Primary and secondary education in Borger is almost entirely conducted by the Borger Independent School District, with 2,800 students on six campuses (Paul Belton Early Childhood Center, Crockett and Gateway Elementary, Borger Intermediate School, Borger Middle School, and Borger High School). A private school, Cornerstone Christian Academy, is also in Borger, with over 40 students on campus – an all-time high since it opened in 1990. St. John the Evangelist Catholic Church operated a Catholic school for many years, but it has been closed since the early 1990s.

About 3,000 students in Borger attend the community college, Frank Phillips College.

Notable people

  • W. J. Adkins, founding president of Laredo Community College and high school principal in Borger in the 1930s
  • Donny Anderson, Texas Tech (All-American), NFL football player, halfback for the Green Bay Packers (born in Borger)
  • Arian Archer, Miss Texas 1994, top 10 semi-finalist at Miss America 1995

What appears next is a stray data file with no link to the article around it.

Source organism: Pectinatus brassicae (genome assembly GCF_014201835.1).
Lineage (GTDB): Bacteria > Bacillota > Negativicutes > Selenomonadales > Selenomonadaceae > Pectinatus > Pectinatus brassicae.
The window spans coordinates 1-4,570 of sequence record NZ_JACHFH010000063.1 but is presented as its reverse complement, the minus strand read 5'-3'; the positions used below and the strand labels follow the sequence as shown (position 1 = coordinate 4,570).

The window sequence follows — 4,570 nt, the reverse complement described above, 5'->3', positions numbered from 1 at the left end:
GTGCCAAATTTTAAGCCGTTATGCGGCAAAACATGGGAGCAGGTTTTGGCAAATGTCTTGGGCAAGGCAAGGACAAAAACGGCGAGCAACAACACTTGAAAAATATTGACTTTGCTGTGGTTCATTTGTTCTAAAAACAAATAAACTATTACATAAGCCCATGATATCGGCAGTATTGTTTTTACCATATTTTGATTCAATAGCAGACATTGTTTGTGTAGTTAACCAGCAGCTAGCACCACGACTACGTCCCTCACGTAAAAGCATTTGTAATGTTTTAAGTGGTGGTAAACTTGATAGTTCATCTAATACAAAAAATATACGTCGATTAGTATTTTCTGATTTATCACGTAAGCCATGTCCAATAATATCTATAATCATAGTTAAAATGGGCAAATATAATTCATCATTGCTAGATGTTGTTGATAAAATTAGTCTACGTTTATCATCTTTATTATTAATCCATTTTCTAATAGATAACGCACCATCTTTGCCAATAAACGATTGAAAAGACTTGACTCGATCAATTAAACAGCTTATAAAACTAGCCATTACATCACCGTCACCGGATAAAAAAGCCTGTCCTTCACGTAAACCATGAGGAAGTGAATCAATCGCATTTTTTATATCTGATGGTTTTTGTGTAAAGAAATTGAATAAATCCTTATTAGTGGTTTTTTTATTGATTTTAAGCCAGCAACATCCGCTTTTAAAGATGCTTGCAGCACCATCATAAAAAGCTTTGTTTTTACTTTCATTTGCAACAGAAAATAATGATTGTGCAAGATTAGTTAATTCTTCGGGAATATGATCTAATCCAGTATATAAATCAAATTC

• Tim Baker, Borger High School, Texas Tech, Pittsburgh Steelers, Carolina Panthers, San Diego Chargers
  • Darlene Cates, actress
  • Emy Coligado, actress
  • Mike Conaway, member of the U.S. House of Representatives from Texas's 11th District (which does not include Borger)
  • Bill Dees, musician and songwriter
  • Stan Hansen, retired professional wrestler and WWE Hall of Fame inductee
  • Tony Hillerman, author of the Navajo Mysteries, Borger News-Herald Reporter (1948)
  • Stormie Jones, world's first recipient of a successful simultaneous heart and liver organ transplant
  • Joseph C. Krejci, scientist known for developing carbon black production processes
  • John LaGrone, football player, Borger High School, SMU (All-American), Dave Campbell's Texas Football and DT, Edmonton Eskimos
  • Gene Mayfield, coach of the Borger Bulldogs, West Texas State University
  • Bill McKinney, football player, Borger High School, Chicago Bears
  • G. William Miller, former chairman of the Federal Reserve Board and United States Secretary of the Treasury
  • Gerald Myers, Texas Tech University basketball coach (1970–1991), athletic director
  • Shanna Peeples, U.S. National Teacher of the Year, 2015
  • Mike Rawlings, 61st mayor of Dallas
  • Don Sahli, artist and painter
  • Kel Seliger, member of the Texas State Senate from the 31st District
  • Charlotte Mailliard Shultz, Chief of Protocol of State of California and City and County of San Francisco, Trustee San Francisco War Memorial and Performing Arts Center, widow of former Secretary of State George P. Shultz
  • Matt Simon, Borger High School assistant coach, 1978
  • Billy Sprague, Christian pop singer, songwriter, and producer

See also